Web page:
The end of the year is normally when friends and families come together to share conversations, make memories, have fun and, of course, eat! Cooking and food have a way of connecting people, especially during Michigan’s cold winters. But, nothing sours a meal more than food poisoning. Whether you’re a seasoned home chef or are green to cooking, it’s important to follow food safety tips.
Food Safety Basics: Clean, Separate, Cook and Chill
You can learn how to prevent harmful bacteria on the Oakland County Health Division’s website. Below are four easy steps to basic food safety:
- Clean: Wash hands and food preparation surfaces often. Bacteria can be spread throughout the kitchen and get onto hands, cutting boards, utensils, counter tops and food.
- Separate: Don’t cross-contaminate. Keep raw meat, poultry and fish away from ready-to-eat foods.
- Cook: Foods are safely cooked when they are heated for a long enough time, and to a high enough temperature to kill harmful bacteria that cause foodborne illness.
- Chill: At room temperature, bacteria in food can double every 20 minutes. The more bacteria, the greater the chance of getting sick. Refrigerate foods quickly to keep most harmful bacteria from multiplying.
Food Internal Temperature Chart for Cooking
Cooking food items at high temperatures kills harmful germs that cause food-borne illnesses. Use the guidelines below from FoodSafety.gov for cooking raw meat, poultry, seafood and other foods to a safe minimum internal temperature. Always use a food thermometer to determine the temperature. Additionally, some meats need to rest before being cut and served to be fully cooked and retain the best flavor.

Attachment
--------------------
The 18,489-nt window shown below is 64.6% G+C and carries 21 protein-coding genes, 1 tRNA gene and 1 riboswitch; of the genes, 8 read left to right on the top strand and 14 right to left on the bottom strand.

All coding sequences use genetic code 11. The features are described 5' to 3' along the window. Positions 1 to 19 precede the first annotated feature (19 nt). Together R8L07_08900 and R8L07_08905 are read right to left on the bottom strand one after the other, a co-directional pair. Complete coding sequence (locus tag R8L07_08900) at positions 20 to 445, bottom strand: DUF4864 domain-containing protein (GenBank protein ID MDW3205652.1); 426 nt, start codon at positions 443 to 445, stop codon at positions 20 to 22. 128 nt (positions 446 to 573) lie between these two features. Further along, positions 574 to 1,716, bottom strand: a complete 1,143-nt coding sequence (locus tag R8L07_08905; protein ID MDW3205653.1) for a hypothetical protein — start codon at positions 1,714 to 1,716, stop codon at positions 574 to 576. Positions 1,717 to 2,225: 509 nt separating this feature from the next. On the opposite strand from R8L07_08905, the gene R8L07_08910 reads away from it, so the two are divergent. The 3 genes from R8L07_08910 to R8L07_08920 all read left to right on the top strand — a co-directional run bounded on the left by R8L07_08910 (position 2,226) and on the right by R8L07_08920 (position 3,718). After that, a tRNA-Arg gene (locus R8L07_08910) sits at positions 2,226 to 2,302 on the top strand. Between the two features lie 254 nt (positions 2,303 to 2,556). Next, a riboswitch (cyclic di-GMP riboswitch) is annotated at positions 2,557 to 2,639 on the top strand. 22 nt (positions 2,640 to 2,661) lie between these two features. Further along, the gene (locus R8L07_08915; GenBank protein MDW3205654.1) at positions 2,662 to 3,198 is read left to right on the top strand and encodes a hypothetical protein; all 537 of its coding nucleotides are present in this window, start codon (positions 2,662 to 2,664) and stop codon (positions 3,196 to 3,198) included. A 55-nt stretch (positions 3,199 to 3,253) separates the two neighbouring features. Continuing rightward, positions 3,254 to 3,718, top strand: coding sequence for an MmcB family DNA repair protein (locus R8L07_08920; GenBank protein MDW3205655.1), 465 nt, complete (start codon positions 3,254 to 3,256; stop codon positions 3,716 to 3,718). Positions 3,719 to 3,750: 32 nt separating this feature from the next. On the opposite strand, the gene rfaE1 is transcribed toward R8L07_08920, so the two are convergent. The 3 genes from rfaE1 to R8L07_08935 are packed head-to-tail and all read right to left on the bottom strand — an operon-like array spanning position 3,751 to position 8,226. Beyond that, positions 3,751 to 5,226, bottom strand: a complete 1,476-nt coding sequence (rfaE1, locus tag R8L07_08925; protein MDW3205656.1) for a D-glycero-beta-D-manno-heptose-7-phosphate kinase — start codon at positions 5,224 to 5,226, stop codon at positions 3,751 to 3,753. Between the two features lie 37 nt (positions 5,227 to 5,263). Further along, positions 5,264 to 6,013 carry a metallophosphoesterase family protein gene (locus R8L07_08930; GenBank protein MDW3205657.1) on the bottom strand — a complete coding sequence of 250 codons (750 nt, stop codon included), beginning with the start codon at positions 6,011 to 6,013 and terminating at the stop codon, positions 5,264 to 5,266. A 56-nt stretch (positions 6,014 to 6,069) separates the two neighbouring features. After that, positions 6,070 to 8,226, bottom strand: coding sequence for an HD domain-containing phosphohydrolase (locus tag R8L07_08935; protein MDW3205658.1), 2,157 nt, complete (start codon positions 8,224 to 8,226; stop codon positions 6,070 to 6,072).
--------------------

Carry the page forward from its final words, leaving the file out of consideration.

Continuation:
|Beef, bison, veal, goat and lamb (steaks, roasts, chops)||145°F, rest for 3 min.|
|Beef, bison, veal, goat and lamb|
(ground meat, sausage)
(meat and meatless)
|Chicken, turkey and other poultry (whole bird, breasts, legs, thighs, wings, ground poultry, giblets, sausage, stuffing inside poultry)||165°F|
|Eggs (raw)||Cook until yolk and white are firm|
|Eggs (frittata, quiche)||160°F|
|Eggs (casseroles containing meat and poultry)||165°F|
|Ham (raw)||145°F, rest for 3 min.|
|Ham (pre-cooked)||165°F (74°C)|
Reheat cooked hams packaged in USDA-inspected plants to 140°F (60°C)
|Leftovers (any type)||165°F|
|Pork (steaks, roasts, chops)||145°F, rest for 3 min.|
|Pork (ground meat, sausage)||160°F|
|Rabbit and venison||160°F|
|Fish (whole or filet salmon, tuna, tilapia, pollock, bass, cod, catfish, trout, etc.)||145°F or cook until flesh is no longer translucent and separates easily with a fork|
|Shrimp, lobster, crab, scallops||Cook until flesh is pearly/white and opaque|
|Clams, oysters, mussels||Cook until shells open during cooking|
Maintaining Safe Food Temperatures
Whether you are bringing appetizers to a work potluck or side dishes to a family gathering, it’s important to maintain the temperature of your food during transport. All cold dishes should be kept in a cooler with ice to keep them at or below 40°F. All hot dishes should be kept in an insulated bag or wrapped in towels and newspaper to keep them at or above 140°F.
Bacteria can grow quickly when food is between 40°F and 140°F, so perishable leftovers should be put away in the refrigerator or freezer within two hours. If perishable food is left out for more than two hours, it should be thrown out. If you are unsure of the best way to store leftovers, visit the FoodKeeper App. The FoodKeeper App helps you enjoy food items at their peak freshness.
People at Risk of Food Poisoning
Food contaminated with bacteria, viruses, parasites, toxins and other substances can affect anyone who eats it. However, adults 65 years and older, children younger than 5 years old, people with weakened immune systems and pregnant women are at a higher risk of getting sick from food poisoning. To reduce the risk of foodborne illness, you may need to swap food items, such as exchanging a soft brie for a hard cheddar on your charcuterie board. You can discover more options with the Centers for Disease Control and Prevention’s Safer Choices Chart.